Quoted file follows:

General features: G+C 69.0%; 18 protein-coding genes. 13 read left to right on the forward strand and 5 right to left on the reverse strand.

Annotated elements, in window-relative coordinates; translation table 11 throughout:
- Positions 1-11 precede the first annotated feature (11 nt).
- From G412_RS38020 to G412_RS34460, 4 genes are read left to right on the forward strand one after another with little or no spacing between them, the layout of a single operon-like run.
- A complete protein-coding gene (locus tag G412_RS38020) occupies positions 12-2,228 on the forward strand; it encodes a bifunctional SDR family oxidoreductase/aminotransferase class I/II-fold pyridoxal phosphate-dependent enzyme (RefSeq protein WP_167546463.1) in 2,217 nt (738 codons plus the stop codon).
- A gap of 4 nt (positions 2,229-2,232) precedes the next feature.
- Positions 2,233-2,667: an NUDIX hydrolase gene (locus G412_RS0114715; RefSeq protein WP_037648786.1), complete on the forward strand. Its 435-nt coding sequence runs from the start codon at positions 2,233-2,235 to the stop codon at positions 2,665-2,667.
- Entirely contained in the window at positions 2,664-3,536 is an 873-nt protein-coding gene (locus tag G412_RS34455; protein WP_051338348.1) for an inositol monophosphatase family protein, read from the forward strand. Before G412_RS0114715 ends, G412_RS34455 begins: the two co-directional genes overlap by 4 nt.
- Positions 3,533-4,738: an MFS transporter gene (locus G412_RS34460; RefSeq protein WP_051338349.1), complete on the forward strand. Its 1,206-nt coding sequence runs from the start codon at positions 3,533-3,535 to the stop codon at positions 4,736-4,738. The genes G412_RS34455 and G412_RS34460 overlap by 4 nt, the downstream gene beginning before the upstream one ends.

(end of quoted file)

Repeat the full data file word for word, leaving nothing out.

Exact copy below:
General features: G+C 69.0%; 18 protein-coding genes. 13 read left to right on the forward strand and 5 right to left on the reverse strand.

Annotated elements, in window-relative coordinates; translation table 11 throughout:
- Positions 1-11 precede the first annotated feature (11 nt).
- From G412_RS38020 to G412_RS34460, 4 genes are read left to right on the forward strand one after another with little or no spacing between them, the layout of a single operon-like run.
- A complete protein-coding gene (locus tag G412_RS38020) occupies positions 12-2,228 on the forward strand; it encodes a bifunctional SDR family oxidoreductase/aminotransferase class I/II-fold pyridoxal phosphate-dependent enzyme (RefSeq protein WP_167546463.1) in 2,217 nt (738 codons plus the stop codon).
- A gap of 4 nt (positions 2,229-2,232) precedes the next feature.
- Positions 2,233-2,667: an NUDIX hydrolase gene (locus G412_RS0114715; RefSeq protein WP_037648786.1), complete on the forward strand. Its 435-nt coding sequence runs from the start codon at positions 2,233-2,235 to the stop codon at positions 2,665-2,667.
- Entirely contained in the window at positions 2,664-3,536 is an 873-nt protein-coding gene (locus tag G412_RS34455; protein WP_051338348.1) for an inositol monophosphatase family protein, read from the forward strand. Before G412_RS0114715 ends, G412_RS34455 begins: the two co-directional genes overlap by 4 nt.
- Positions 3,533-4,738: an MFS transporter gene (locus G412_RS34460; RefSeq protein WP_051338349.1), complete on the forward strand. Its 1,206-nt coding sequence runs from the start codon at positions 3,533-3,535 to the stop codon at positions 4,736-4,738. The genes G412_RS34455 and G412_RS34460 overlap by 4 nt, the downstream gene beginning before the upstream one ends.